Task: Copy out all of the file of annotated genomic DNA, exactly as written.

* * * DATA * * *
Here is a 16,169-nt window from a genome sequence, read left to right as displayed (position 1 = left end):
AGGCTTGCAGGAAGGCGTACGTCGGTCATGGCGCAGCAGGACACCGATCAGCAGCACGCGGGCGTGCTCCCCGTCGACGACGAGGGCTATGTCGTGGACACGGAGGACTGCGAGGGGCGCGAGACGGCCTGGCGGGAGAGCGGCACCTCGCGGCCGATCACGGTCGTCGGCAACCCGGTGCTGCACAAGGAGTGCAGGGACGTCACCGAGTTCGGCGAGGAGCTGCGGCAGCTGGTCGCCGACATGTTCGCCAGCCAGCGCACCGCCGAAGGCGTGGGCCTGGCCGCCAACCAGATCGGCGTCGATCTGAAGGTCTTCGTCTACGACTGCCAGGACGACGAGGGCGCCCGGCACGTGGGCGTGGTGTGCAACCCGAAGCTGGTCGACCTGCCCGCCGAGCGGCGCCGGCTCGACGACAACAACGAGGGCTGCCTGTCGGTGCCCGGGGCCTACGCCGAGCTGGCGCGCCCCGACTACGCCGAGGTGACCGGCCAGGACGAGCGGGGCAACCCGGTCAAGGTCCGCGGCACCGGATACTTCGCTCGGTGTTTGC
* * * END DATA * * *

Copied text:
Here is a 16,169-nt window from a genome sequence, read left to right as displayed (position 1 = left end):
AGGCTTGCAGGAAGGCGTACGTCGGTCATGGCGCAGCAGGACACCGATCAGCAGCACGCGGGCGTGCTCCCCGTCGACGACGAGGGCTATGTCGTGGACACGGAGGACTGCGAGGGGCGCGAGACGGCCTGGCGGGAGAGCGGCACCTCGCGGCCGATCACGGTCGTCGGCAACCCGGTGCTGCACAAGGAGTGCAGGGACGTCACCGAGTTCGGCGAGGAGCTGCGGCAGCTGGTCGCCGACATGTTCGCCAGCCAGCGCACCGCCGAAGGCGTGGGCCTGGCCGCCAACCAGATCGGCGTCGATCTGAAGGTCTTCGTCTACGACTGCCAGGACGACGAGGGCGCCCGGCACGTGGGCGTGGTGTGCAACCCGAAGCTGGTCGACCTGCCCGCCGAGCGGCGCCGGCTCGACGACAACAACGAGGGCTGCCTGTCGGTGCCCGGGGCCTACGCCGAGCTGGCGCGCCCCGACTACGCCGAGGTGACCGGCCAGGACGAGCGGGGCAACCCGGTCAAGGTCCGCGGCACCGGATACTTCGCTCGGTGTTTGC